Friday, February 13, 2004

Grandma Fontaine

The other day I picked up a copy of Gone with the Wind and was once again reminded why it remains my favorite book of all time, one that I'm drawn to read again and again. Margaret Mitchell’s classic endures for many reasons, but one of the most compelling is Mitchell’s ability to make even the most minor character fully realized, characters that ring so true that they have become Southern archetypes. My favorite example of this is the O’Hara’s neighbor, the fierce dowager Grandma Fontaine, who makes only two brief appearances in the 1000 plus page book.

After she shoots the Yankee deserter, Scarlett takes possession of his horse and in a few days rides over to the neighboring Fontaines’ for the first time since the war began. After Scarlett tells them all that the Yankees burned most of the cotton crop, Grandma Fontaine responds.

"Be thankful it wasn't your house," said Grandma, leaning her chin on her cane. "you can always grow more cotton and you can't grow a house. By the bye, had you all started picking your cotton?"

"No," said Scarlett, "and now most of it is ruined. I don't imagine there's more than three bales left standing, in the far field in the creek bottom, and what earthly good will it do? All our field hands are gone and there's nobody to pick it."

"Mercy me, all our field hands are gone and there's nobody to pick it!" mimicked Grandma and bent a satiric glance on Scarlett. "What's wrong with your own pretty paws, Miss, and those of your sisters?"

"Me? Pick cotton?" cried Scarlett aghast, as if Grandma had been suggesting some repulsive crime. "Like a field hand? Like white trash? Like the Slattery women?"

"White trash indeed! Well, isn't this generation soft and ladylike! Let me tell you, Miss, when I was a girl my father lost all his money and I wasn't above doing honest work with my hands and in the fields too, till Pa got enough money to buy some more darkies. I've hoed my row and I've picked my cotton and I can do it again if I have to. And it looks like I'll have to. White trash, indeed!"'

Grandma Fontaine shrewdly preceives that Scarlett has more to unburden, and takes her aside so Scarlett can tell her the real truth of all the horrors and deprivation that she has had to endure since she last saw the Fontaines’: her mother’s death, her father’s descent into madness, the horror of Melanie’s labor, their harrowing escape from Atlanta, how the entire household is on the brink of starvation. After she listens she tells Scarlett a story I have never forgotten, a story that we can all draw strength and courage from.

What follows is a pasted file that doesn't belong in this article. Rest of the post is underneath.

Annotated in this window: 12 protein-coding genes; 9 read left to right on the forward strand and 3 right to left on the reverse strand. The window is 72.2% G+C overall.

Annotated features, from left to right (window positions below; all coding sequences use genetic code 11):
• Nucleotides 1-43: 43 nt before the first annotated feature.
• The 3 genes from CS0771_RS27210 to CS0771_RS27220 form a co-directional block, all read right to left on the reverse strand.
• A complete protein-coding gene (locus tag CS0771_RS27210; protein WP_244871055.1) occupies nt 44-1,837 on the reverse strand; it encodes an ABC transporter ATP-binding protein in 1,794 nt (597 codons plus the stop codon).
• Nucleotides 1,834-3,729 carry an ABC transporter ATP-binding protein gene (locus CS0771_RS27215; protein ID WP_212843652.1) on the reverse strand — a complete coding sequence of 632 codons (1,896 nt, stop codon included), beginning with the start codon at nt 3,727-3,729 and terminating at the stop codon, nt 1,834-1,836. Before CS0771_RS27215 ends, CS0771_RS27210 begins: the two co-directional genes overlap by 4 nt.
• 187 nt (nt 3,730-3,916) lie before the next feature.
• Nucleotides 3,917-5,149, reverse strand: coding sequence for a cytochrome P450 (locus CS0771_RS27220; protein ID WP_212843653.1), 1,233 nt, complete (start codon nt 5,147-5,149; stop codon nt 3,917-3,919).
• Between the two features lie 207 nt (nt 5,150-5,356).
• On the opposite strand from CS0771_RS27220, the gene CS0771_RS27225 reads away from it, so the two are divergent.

"Child, it's a very bad thing for a woman to face the worst that can happen to her, because after she's faced the worst she can't ever really fear anything again. And it's very bad for a woman not to be afraid of anything. You think I don't understand what you've told me--what you've been through? Well, I understand very well. When I was about your age I was in the Creek uprising, right after the Fort Mims massacre--yes," she said in a far away voice, "just about your age for that was fifty-odd years ago. And I managed to get into the bushes and hide and I lay there and saw our house burn and I saw the Indians scalp my brothers and sisters. And I could only lie there and pray that the light of the flames wouldn't show up my hiding place. And they dragged Mother out and killed her about twenty feet from where I was lying. And scalped her too. And ever so often one Indian would go back to her and sink his tommyhawk into her skull again. I--I was my mother's pet and I lay there and saw it all. And in the morning I set out for the nearest settlement and it was thirty miles away. It took me three days to get there, through the swamps and the Indians, and afterward they thought I'd lose my mind... That's where I met Dr. Fonatine. He looked after me... Ah, well, that's been fifty years ago, as I said, and since that time I've never been afraid of anything or anybody because I'd known the worst that could happen to me. And that lack of fear has gotten me into a lot of trouble and cost me a lot of happiness. God intended women to be timid frightened creatures and there's something unnatural about a woman who isn't afraid... Scarlett, always save something to fear--even as you save something to love..."

Mitchell has been accused of romanticizing master/slave relations and slave conditions. She was most harshly criticized for never mentioning miscegenation, but those detractors obviously overlooked Grandma Fontaine’s comments about all of her family's black female slaves running off with Yankee soldiers.

"They promised all the black wenches silk dresses and gold earbobs. . . . some of the troopers went off with the black fools behind them on their saddles. Well, all they'll get will be yellow babies and I can't say that Yankee blood will improve the stock."

"Oh, Mama Fontaine!"

"Don't pull such a shocked face, Jane. We're all married, aren't we? And, God knows, we've seen mulatto babies before this."

Part of my library job description is reader’s advisory so I highly recommend this book to you, one of the great masterpiece’s of Southern literature.

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